Home Sweet Home! That’s what the newest World Poker Tour champion, J.C. Tran, must have said after winning the WPT Rolling Thunder Main Event played just outside his hometown of Sacramento.
Tran used all his poker knowledge and experience to overcome a short stack and with the major support of his friends and family, he won the latest WPT event held at the Thunder Valley Casino Resort.
The Sacramento native started the final day of the tournament with only 23 big blinds and was the second shortest stack at the six-handed final table. He knew that in order to get to the top, he needed to gamble and decided to call when shortstack Ken Jorgensen moved all-in with his last 15 big blinds. Jorgensen showed Ace-Three and Tran needed to improve in order to win the hand with his King-Queen. The flop brought a King that sent Jorgensen to the rail with a bonus of $60,180.
The stack-building continued for the Sac-town native as he doubled through Benjamin Zamani twice. Zamani started the day third in chips but couldn’t connect with any type of board and was eventually eliminated in fifth spot for $80,130. He raised his final two big blinds under the gun and was called by both Tran and Bay 101 Casino tournament director Quoc Pham. Tran won the hand after turning his Ace-Four into a dominant full-house.
Mimi Luu was the next final table competitor eliminated, failing to make history and become the first woman to win a WPT main event. She started the day well, doubling up early with pocket Kings and was preparing to celebrate in her last tournament hand. She shoved with a rivered Queen high straight only to see that her opponent, Tran, had a King high straight.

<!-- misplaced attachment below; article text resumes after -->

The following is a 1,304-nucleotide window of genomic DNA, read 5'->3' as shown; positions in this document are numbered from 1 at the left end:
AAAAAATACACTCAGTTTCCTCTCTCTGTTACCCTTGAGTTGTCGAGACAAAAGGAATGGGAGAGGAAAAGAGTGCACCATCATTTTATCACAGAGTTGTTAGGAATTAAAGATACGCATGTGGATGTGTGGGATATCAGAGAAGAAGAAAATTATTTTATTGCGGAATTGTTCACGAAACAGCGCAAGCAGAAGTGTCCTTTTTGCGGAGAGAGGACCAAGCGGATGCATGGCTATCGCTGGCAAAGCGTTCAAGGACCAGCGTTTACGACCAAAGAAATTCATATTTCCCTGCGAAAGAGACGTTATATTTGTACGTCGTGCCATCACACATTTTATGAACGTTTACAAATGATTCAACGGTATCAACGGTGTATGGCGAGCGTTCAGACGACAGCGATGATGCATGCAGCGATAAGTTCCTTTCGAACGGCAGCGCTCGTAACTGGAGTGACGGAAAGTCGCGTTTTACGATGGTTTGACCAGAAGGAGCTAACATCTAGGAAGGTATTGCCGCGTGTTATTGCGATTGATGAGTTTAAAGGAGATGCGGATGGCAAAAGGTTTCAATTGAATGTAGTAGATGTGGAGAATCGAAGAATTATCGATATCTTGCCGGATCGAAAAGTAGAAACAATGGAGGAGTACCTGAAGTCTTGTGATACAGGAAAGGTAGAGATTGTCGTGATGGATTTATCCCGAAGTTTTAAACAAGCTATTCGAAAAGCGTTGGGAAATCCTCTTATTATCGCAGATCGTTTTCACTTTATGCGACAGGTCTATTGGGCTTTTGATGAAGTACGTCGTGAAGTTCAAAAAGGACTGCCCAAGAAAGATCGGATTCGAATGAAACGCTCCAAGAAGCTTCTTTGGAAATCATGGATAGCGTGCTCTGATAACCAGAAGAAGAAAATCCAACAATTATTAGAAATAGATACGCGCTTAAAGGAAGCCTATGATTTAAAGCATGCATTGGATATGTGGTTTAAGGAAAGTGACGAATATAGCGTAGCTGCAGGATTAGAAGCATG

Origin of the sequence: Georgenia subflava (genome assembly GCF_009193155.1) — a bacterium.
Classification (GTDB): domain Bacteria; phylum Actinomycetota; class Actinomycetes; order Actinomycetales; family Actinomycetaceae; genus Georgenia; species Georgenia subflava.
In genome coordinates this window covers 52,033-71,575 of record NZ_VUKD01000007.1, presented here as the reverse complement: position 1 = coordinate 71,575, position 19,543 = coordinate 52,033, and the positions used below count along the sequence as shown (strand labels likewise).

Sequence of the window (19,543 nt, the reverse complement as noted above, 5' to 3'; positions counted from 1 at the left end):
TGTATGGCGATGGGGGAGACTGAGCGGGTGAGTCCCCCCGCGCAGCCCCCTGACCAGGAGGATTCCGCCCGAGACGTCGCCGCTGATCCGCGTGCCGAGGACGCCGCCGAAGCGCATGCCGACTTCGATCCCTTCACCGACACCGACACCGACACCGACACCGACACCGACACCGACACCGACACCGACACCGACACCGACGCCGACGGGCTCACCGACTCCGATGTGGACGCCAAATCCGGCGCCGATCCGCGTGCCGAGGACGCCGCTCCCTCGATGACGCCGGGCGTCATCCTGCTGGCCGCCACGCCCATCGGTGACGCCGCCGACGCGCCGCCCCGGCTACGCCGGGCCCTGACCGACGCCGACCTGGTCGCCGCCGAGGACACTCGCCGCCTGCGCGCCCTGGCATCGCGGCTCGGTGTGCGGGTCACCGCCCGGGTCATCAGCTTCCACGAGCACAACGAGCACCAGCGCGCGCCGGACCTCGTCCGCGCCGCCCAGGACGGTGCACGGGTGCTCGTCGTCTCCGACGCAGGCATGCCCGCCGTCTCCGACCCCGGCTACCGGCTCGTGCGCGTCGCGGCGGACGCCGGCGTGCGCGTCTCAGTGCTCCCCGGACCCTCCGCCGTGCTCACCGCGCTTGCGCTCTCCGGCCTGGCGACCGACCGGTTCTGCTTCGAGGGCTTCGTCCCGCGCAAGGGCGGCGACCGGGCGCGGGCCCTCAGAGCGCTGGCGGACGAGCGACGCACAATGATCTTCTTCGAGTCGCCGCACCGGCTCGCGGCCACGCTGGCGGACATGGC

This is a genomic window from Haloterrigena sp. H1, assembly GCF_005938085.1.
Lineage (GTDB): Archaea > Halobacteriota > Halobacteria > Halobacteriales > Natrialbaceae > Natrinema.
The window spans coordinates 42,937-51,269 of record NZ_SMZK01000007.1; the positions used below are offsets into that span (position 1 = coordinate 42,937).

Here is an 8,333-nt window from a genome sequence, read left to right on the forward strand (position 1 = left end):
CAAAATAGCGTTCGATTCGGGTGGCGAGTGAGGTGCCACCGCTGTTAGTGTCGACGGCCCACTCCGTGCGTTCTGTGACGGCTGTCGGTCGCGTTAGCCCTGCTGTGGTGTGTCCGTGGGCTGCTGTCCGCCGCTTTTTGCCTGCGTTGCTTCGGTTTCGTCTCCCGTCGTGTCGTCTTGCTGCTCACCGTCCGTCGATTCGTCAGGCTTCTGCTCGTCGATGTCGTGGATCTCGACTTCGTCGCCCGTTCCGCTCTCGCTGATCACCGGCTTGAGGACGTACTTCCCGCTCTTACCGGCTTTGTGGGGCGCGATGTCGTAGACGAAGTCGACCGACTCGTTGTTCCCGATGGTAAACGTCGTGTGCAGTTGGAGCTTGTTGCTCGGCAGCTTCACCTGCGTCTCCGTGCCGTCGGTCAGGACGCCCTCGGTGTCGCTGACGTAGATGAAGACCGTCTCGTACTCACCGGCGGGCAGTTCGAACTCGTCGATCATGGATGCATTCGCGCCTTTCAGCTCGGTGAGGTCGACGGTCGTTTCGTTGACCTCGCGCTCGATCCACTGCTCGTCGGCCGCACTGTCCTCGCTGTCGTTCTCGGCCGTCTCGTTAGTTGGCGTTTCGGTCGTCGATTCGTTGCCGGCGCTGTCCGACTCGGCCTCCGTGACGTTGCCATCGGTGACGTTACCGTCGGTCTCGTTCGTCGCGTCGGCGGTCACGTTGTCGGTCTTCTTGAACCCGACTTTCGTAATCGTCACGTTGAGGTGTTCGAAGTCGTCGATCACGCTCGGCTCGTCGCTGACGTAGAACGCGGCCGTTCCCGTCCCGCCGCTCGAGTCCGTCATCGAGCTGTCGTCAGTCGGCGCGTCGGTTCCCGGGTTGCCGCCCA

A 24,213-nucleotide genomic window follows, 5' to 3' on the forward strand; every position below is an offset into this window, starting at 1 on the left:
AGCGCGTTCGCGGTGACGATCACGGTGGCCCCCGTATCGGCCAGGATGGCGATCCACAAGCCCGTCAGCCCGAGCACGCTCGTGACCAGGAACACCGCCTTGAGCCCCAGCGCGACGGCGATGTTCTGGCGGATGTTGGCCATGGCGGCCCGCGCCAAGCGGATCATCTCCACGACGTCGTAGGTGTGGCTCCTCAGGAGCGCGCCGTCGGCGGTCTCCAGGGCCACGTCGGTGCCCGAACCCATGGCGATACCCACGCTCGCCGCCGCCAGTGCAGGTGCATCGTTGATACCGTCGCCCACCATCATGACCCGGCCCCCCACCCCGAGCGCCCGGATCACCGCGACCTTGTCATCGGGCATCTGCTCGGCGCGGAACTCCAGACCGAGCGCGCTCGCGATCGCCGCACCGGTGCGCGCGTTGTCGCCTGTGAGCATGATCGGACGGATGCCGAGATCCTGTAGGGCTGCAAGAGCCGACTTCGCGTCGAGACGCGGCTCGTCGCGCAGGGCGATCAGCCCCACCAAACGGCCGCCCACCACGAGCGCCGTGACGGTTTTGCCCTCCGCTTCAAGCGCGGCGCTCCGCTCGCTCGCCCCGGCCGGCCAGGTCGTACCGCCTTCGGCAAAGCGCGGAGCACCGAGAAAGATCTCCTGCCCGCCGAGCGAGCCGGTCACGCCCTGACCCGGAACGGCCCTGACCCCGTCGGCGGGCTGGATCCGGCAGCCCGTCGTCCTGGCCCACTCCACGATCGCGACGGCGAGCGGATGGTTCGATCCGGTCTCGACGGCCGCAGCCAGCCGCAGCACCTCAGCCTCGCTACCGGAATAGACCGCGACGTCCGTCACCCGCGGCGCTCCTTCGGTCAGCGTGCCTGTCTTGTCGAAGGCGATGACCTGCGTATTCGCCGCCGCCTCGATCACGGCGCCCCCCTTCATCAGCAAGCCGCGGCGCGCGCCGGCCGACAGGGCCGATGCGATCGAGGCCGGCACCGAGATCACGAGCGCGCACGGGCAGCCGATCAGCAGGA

Luu left the final table $100,420 richer.
Three-handed play lasted only seven hands with Tran taking yet another victim. Pham moved his last 10 big blinds all-in pre-flop with a suited connector while his opponent made a good call with Queen-Ten. Pham finished third, taking home a decent prize of $127,140.
Heads-up, Tran was unstoppable and took the chip lead after an outstanding seven straight winning hands. Preston Harwell fought bravely, but couldn’t do anything to erase his opponent’s home court advantage. Harwell fell victim to yet another king-type hand and finished runner-up for $200,030.
“That was a secret no one knew about it. If you had a king in your hand, you had to just gamble. We’re in Sacramento and it’s all about the Kings,” Tran said after winning the title plus $302,750, linking his success to the local NBA franchise, the Sacramento Kings.
This was Tran’s second WPT title as he became only the 20th player in history to win multiple WPT events. Overall, Tran has cashed almost $11 million while playing live tournaments, according to Hendon Mob Database, including a big $2 million prize for fifth place in last year’s WSOP Main Event.